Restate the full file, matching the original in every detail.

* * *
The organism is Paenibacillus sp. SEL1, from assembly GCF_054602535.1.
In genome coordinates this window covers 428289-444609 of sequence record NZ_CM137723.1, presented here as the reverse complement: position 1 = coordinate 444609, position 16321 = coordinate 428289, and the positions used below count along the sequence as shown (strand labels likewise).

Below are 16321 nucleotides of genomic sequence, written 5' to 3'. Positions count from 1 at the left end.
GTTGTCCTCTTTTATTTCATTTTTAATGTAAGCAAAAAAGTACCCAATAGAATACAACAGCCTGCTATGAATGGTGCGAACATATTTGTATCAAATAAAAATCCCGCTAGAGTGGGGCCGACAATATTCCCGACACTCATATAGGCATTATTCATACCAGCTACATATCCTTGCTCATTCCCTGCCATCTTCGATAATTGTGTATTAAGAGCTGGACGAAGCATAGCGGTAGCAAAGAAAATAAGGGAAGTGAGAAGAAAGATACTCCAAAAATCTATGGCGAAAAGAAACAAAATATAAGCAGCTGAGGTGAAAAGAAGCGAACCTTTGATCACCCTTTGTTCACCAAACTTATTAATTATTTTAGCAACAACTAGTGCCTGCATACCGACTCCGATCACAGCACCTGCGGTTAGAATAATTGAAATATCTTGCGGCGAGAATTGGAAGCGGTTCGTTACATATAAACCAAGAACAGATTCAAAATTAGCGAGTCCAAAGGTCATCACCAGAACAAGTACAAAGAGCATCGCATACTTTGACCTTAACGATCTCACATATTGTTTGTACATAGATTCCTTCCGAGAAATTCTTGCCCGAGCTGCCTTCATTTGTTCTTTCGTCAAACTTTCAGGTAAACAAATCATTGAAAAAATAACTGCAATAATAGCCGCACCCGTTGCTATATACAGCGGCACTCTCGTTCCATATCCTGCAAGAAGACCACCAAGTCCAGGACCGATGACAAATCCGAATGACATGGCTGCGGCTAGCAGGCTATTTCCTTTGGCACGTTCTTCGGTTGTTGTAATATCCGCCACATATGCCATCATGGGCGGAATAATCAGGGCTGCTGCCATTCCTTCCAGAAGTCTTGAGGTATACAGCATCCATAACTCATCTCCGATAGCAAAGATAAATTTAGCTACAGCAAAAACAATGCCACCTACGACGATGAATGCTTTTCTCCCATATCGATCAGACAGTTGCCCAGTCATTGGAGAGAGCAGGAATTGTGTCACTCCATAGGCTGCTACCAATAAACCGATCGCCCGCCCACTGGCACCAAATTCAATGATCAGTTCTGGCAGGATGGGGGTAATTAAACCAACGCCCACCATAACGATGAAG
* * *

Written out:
The organism is Paenibacillus sp. SEL1, from assembly GCF_054602535.1.
In genome coordinates this window covers 428289-444609 of sequence record NZ_CM137723.1, presented here as the reverse complement: position 1 = coordinate 444609, position 16321 = coordinate 428289, and the positions used below count along the sequence as shown (strand labels likewise).

Below are 16321 nucleotides of genomic sequence, written 5' to 3'. Positions count from 1 at the left end.
GTTGTCCTCTTTTATTTCATTTTTAATGTAAGCAAAAAAGTACCCAATAGAATACAACAGCCTGCTATGAATGGTGCGAACATATTTGTATCAAATAAAAATCCCGCTAGAGTGGGGCCGACAATATTCCCGACACTCATATAGGCATTATTCATACCAGCTACATATCCTTGCTCATTCCCTGCCATCTTCGATAATTGTGTATTAAGAGCTGGACGAAGCATAGCGGTAGCAAAGAAAATAAGGGAAGTGAGAAGAAAGATACTCCAAAAATCTATGGCGAAAAGAAACAAAATATAAGCAGCTGAGGTGAAAAGAAGCGAACCTTTGATCACCCTTTGTTCACCAAACTTATTAATTATTTTAGCAACAACTAGTGCCTGCATACCGACTCCGATCACAGCACCTGCGGTTAGAATAATTGAAATATCTTGCGGCGAGAATTGGAAGCGGTTCGTTACATATAAACCAAGAACAGATTCAAAATTAGCGAGTCCAAAGGTCATCACCAGAACAAGTACAAAGAGCATCGCATACTTTGACCTTAACGATCTCACATATTGTTTGTACATAGATTCCTTCCGAGAAATTCTTGCCCGAGCTGCCTTCATTTGTTCTTTCGTCAAACTTTCAGGTAAACAAATCATTGAAAAAATAACTGCAATAATAGCCGCACCCGTTGCTATATACAGCGGCACTCTCGTTCCATATCCTGCAAGAAGACCACCAAGTCCAGGACCGATGACAAATCCGAATGACATGGCTGCGGCTAGCAGGCTATTTCCTTTGGCACGTTCTTCGGTTGTTGTAATATCCGCCACATATGCCATCATGGGCGGAATAATCAGGGCTGCTGCCATTCCTTCCAGAAGTCTTGAGGTATACAGCATCCATAACTCATCTCCGATAGCAAAGATAAATTTAGCTACAGCAAAAACAATGCCACCTACGACGATGAATGCTTTTCTCCCATATCGATCAGACAGTTGCCCAGTCATTGGAGAGAGCAGGAATTGTGTCACTCCATAGGCTGCTACCAATAAACCGATCGCCCGCCCACTGGCACCAAATTCAATGATCAGTTCTGGCAGGATGGGGGTAATTAAACCAACGCCCACCATAACGATGAAG